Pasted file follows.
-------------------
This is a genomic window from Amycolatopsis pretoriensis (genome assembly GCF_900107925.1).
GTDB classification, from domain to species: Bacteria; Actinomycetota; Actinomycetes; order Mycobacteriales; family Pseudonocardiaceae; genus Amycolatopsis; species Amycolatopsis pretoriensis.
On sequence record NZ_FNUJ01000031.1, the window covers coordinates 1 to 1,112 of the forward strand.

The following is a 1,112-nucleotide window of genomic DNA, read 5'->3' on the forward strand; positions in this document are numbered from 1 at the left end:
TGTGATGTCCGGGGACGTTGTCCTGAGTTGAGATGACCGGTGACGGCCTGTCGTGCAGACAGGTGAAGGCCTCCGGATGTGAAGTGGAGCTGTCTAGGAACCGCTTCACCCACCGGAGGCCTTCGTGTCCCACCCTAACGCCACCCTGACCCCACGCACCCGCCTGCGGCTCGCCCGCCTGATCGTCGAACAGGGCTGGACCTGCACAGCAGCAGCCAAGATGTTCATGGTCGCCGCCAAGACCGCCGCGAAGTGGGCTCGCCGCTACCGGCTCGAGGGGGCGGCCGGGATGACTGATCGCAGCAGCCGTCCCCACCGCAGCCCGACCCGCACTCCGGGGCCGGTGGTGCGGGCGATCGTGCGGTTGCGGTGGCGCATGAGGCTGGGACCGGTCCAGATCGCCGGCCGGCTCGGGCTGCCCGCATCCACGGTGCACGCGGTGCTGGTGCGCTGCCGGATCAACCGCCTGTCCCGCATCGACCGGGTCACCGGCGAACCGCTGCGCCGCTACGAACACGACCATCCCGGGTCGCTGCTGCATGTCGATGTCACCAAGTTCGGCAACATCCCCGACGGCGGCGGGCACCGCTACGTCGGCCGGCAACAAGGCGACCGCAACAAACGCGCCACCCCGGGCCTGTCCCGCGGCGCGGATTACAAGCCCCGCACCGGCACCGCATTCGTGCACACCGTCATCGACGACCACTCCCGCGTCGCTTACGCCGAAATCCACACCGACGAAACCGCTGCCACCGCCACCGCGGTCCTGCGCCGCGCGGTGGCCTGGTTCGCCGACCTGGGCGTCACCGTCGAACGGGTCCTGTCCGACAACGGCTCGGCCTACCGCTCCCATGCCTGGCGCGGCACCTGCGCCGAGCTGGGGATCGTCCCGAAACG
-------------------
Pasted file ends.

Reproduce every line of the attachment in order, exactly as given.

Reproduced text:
This is a genomic window from Amycolatopsis pretoriensis (genome assembly GCF_900107925.1).
GTDB classification, from domain to species: Bacteria; Actinomycetota; Actinomycetes; order Mycobacteriales; family Pseudonocardiaceae; genus Amycolatopsis; species Amycolatopsis pretoriensis.
On sequence record NZ_FNUJ01000031.1, the window covers coordinates 1 to 1,112 of the forward strand.

The following is a 1,112-nucleotide window of genomic DNA, read 5'->3' on the forward strand; positions in this document are numbered from 1 at the left end:
TGTGATGTCCGGGGACGTTGTCCTGAGTTGAGATGACCGGTGACGGCCTGTCGTGCAGACAGGTGAAGGCCTCCGGATGTGAAGTGGAGCTGTCTAGGAACCGCTTCACCCACCGGAGGCCTTCGTGTCCCACCCTAACGCCACCCTGACCCCACGCACCCGCCTGCGGCTCGCCCGCCTGATCGTCGAACAGGGCTGGACCTGCACAGCAGCAGCCAAGATGTTCATGGTCGCCGCCAAGACCGCCGCGAAGTGGGCTCGCCGCTACCGGCTCGAGGGGGCGGCCGGGATGACTGATCGCAGCAGCCGTCCCCACCGCAGCCCGACCCGCACTCCGGGGCCGGTGGTGCGGGCGATCGTGCGGTTGCGGTGGCGCATGAGGCTGGGACCGGTCCAGATCGCCGGCCGGCTCGGGCTGCCCGCATCCACGGTGCACGCGGTGCTGGTGCGCTGCCGGATCAACCGCCTGTCCCGCATCGACCGGGTCACCGGCGAACCGCTGCGCCGCTACGAACACGACCATCCCGGGTCGCTGCTGCATGTCGATGTCACCAAGTTCGGCAACATCCCCGACGGCGGCGGGCACCGCTACGTCGGCCGGCAACAAGGCGACCGCAACAAACGCGCCACCCCGGGCCTGTCCCGCGGCGCGGATTACAAGCCCCGCACCGGCACCGCATTCGTGCACACCGTCATCGACGACCACTCCCGCGTCGCTTACGCCGAAATCCACACCGACGAAACCGCTGCCACCGCCACCGCGGTCCTGCGCCGCGCGGTGGCCTGGTTCGCCGACCTGGGCGTCACCGTCGAACGGGTCCTGTCCGACAACGGCTCGGCCTACCGCTCCCATGCCTGGCGCGGCACCTGCGCCGAGCTGGGGATCGTCCCGAAACG